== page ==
Support non-gas households to replace old and risky boilers

Historically, non-gas homes have disproportionately missed out on heating measures under ECO. This study shows rural households with boilers not fuelled by mains gas are disproportionally older, riskier and inefficient models. Rural off-gas homes are at increased risk of living in severe fuel poverty. They are also not served by free safety checks of gas appliances offered to low income owner-occupants under the Priority Services Register (PSR).

For both energy affordability and safety reasons, these households must be targeted in future government energy efficiency programmes. Specifically, NEA recommends a minimum target for installation of first time central heating systems under the next iteration of ECO (from October 2018) and that this target is aligned to Ofgem’s scheme to provide free connections to the mains gas network for fuel poor non-gas homes.

Promote the PSR as a pathway to free gas safety checks

Gas suppliers are required to offer free gas safety checks for low income and vulnerable households. However, the volume of these checks has historically been very low. This is unfortunate because this service can help to address CO risk in low income owner-occupant households who may be neglecting to service appliances for cost reasons. These households may also be more susceptible to adverse effects from CO exposure for reasons of age or ill health.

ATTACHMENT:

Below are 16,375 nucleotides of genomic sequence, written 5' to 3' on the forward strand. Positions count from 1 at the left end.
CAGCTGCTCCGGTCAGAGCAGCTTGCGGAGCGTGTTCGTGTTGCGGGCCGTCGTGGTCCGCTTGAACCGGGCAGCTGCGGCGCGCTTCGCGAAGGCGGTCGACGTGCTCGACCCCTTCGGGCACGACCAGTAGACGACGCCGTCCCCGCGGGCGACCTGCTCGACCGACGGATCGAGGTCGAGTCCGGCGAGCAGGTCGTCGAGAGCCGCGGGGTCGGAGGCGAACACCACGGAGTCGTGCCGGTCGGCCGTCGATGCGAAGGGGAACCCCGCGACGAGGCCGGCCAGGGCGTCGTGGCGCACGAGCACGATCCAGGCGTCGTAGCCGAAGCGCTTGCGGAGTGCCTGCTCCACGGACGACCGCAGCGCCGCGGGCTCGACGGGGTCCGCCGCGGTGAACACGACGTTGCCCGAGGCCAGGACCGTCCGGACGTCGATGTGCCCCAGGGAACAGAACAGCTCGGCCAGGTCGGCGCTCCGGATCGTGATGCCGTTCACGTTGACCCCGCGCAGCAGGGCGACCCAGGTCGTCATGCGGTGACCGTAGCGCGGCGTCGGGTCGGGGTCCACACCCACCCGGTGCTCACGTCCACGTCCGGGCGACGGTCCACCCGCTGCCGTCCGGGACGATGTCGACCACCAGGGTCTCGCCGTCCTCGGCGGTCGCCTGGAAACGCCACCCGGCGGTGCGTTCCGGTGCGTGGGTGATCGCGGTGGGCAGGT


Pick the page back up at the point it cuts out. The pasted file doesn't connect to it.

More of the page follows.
The gas industry (suppliers and network distributors) must improve efforts to sign-up low income and vulnerable customers to the PSR and passport eligible households into annual free servicing plans.

Improve public awareness about the CO risks of combustion appliances beyond gas boilers

Households servicing gas boilers are not always extending this behaviour to include other gas appliances in the home. For example, gas cookers in particular are perceived to pose a low CO risk relative to boilers and households are largely unaware that such appliances require maintenance.

Gas safety messages should be made clearer to communicate about the risks posed by different gas appliances and advised on their proper installation, use and maintenance. Gas fires and gas cookers should be prioritised in such messages and catch-all and ambiguous terms such as ‘appliance’ should be avoided.

Target and tailor CO safety messages to account for different household, appliance and fuel types

Safety may not always be the most effective message to prompt households to check their appliances. Instead, an understanding of the appliance and household type should inform CO campaigns.

For example, emphasising reliability and comfort may help drive boiler servicing, particularly in older age households susceptible to the cold. While a focus on safety may be more suitable for appliances such as cookers. Amongst low income families and working-age households, integrated CO and fuel poverty interventions should be considered (elevated CO levels and lower mean temperatures were observed in these homes).

Clear messaging about landlord and tenant responsibilities is also critical, particularly in social rented housing where appliances are more likely to be owned by tenants and not covered by landlord gas safety checks. Households not on mains gas should be targeted with bespoke campaigns addressing servicing of oil, solid fuel and LPG appliances.

Final Report

Download  CO Research Circle